The county council’s library service has welcomed a move that extends compensation to authors for loaning their works for free from public libraries to e-lending.
From 1 July, the government’s Public Lending Right Scheme will cover e-books and e-audiobooks that are loaned from public libraries across Great Britain. The change means authors are eligible for payment from a government fund whether their works are borrowed electronically or as physical books.
County councillor Greg White, executive member for library and community services, said: “North Yorkshire’s libraries are at the forefront of digital lending and have built a first class collection for their members, so we welcome this measure that recognises the loaning of digital books on a par with physical copies.”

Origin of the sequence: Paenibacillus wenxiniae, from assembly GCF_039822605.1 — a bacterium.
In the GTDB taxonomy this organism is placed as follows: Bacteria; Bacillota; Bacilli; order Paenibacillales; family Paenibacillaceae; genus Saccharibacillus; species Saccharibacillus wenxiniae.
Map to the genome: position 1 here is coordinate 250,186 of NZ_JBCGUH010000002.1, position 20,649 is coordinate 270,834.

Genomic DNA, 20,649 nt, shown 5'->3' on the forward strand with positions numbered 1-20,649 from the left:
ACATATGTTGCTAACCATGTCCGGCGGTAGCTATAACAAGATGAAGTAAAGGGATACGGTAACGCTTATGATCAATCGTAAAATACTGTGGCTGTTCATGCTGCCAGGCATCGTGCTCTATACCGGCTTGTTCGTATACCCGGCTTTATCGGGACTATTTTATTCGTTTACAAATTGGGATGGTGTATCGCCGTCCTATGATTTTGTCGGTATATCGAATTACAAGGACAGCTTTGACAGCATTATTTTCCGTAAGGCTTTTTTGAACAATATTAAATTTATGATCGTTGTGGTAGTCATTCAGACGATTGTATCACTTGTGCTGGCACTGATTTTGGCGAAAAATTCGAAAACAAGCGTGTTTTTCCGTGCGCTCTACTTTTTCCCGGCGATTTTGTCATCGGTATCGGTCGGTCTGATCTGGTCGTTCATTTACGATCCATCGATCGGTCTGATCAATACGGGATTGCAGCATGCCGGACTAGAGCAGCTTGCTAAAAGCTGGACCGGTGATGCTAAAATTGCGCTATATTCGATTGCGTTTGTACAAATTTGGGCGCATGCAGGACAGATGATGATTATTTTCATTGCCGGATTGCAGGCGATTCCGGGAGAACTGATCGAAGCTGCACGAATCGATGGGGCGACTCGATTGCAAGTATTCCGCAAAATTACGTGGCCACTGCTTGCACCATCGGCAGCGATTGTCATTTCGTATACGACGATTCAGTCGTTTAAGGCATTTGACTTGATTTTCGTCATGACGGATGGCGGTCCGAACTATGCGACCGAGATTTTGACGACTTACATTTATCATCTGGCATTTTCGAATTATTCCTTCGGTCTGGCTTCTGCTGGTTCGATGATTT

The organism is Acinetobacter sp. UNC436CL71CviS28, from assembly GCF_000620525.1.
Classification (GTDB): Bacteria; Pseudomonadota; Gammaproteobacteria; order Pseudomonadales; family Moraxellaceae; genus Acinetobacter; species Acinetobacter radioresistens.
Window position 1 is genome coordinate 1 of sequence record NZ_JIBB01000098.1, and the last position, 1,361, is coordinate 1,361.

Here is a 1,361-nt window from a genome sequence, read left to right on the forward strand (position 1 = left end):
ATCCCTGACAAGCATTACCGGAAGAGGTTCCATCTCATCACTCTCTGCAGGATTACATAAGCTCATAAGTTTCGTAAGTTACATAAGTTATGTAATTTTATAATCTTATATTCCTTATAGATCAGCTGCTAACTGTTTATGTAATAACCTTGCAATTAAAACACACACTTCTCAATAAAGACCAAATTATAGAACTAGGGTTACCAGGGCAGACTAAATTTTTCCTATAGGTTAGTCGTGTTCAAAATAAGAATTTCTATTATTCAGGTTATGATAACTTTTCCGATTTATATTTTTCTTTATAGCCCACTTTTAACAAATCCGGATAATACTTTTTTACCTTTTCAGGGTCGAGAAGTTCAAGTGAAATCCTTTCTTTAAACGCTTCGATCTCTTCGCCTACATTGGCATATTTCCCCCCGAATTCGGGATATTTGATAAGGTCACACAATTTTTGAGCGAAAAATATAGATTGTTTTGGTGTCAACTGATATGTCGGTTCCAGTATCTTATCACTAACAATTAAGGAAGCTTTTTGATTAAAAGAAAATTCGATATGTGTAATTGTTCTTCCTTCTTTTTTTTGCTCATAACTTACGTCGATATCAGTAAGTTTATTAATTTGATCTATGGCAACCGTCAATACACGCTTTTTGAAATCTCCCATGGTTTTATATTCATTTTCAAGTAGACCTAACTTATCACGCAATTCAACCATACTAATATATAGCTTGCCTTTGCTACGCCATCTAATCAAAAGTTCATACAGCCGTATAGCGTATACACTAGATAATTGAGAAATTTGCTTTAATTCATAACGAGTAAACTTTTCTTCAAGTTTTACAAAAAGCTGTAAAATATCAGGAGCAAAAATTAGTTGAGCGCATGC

North Yorkshire libraries made e-books and e-audio books available to members in 2010 and recorded just 4,000 issues that first year. Since then, the number of people using the service and the number of titles available has risen dramatically. Last year saw North Yorkshire issue more than 104,000 e-books and e-audio books, nearly 9,000 each month. Users of the service now have nearly 20,000 titles to choose from covering fiction, non-fiction and children’s books. Their popularity is growing, with more than 200 new users registering to use the service each month.
Nationally, e-lending in public libraries has risen dramatically in the past six years. Last year, more than 6,750,000 works were borrowed electronically, compared to 750,000 in 2011-12.
Cllr White added: “In addition to e-books, we have thousands of e-magazines, e-newspapers and e-comics available to library members, and they are all free to use. With summer here, I expect to see many more people taking advantage of the service for their holiday reading. It doesn’t matter where in the world they are, if they can access the internet they will be able to download books from North Yorkshire’s library service. It’s great to see our libraries responding to customer demand and thriving in the digital age.”
Explore North Yorkshire’s digital library resources here.